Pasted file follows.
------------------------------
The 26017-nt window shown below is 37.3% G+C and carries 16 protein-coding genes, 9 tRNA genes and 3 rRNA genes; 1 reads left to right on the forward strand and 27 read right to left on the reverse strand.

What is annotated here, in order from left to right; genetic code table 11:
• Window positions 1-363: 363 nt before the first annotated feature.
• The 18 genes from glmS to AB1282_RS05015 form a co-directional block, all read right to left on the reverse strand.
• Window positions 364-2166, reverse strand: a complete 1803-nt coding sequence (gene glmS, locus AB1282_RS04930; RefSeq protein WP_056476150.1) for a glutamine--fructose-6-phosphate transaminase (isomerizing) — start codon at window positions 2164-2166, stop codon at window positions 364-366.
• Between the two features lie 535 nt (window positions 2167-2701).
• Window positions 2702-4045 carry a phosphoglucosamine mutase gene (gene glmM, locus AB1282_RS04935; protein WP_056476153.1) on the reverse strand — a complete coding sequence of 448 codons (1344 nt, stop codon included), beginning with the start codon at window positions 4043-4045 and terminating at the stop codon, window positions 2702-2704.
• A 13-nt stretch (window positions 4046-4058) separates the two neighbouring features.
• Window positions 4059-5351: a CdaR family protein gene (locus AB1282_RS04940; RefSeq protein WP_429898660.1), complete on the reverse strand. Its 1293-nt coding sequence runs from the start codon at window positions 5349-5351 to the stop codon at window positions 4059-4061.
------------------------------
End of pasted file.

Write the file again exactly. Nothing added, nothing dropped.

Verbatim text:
The 26017-nt window shown below is 37.3% G+C and carries 16 protein-coding genes, 9 tRNA genes and 3 rRNA genes; 1 reads left to right on the forward strand and 27 read right to left on the reverse strand.

What is annotated here, in order from left to right; genetic code table 11:
• Window positions 1-363: 363 nt before the first annotated feature.
• The 18 genes from glmS to AB1282_RS05015 form a co-directional block, all read right to left on the reverse strand.
• Window positions 364-2166, reverse strand: a complete 1803-nt coding sequence (gene glmS, locus AB1282_RS04930; RefSeq protein WP_056476150.1) for a glutamine--fructose-6-phosphate transaminase (isomerizing) — start codon at window positions 2164-2166, stop codon at window positions 364-366.
• Between the two features lie 535 nt (window positions 2167-2701).
• Window positions 2702-4045 carry a phosphoglucosamine mutase gene (gene glmM, locus AB1282_RS04935; protein WP_056476153.1) on the reverse strand — a complete coding sequence of 448 codons (1344 nt, stop codon included), beginning with the start codon at window positions 4043-4045 and terminating at the stop codon, window positions 2702-2704.
• A 13-nt stretch (window positions 4046-4058) separates the two neighbouring features.
• Window positions 4059-5351: a CdaR family protein gene (locus AB1282_RS04940; RefSeq protein WP_429898660.1), complete on the reverse strand. Its 1293-nt coding sequence runs from the start codon at window positions 5349-5351 to the stop codon at window positions 4059-4061.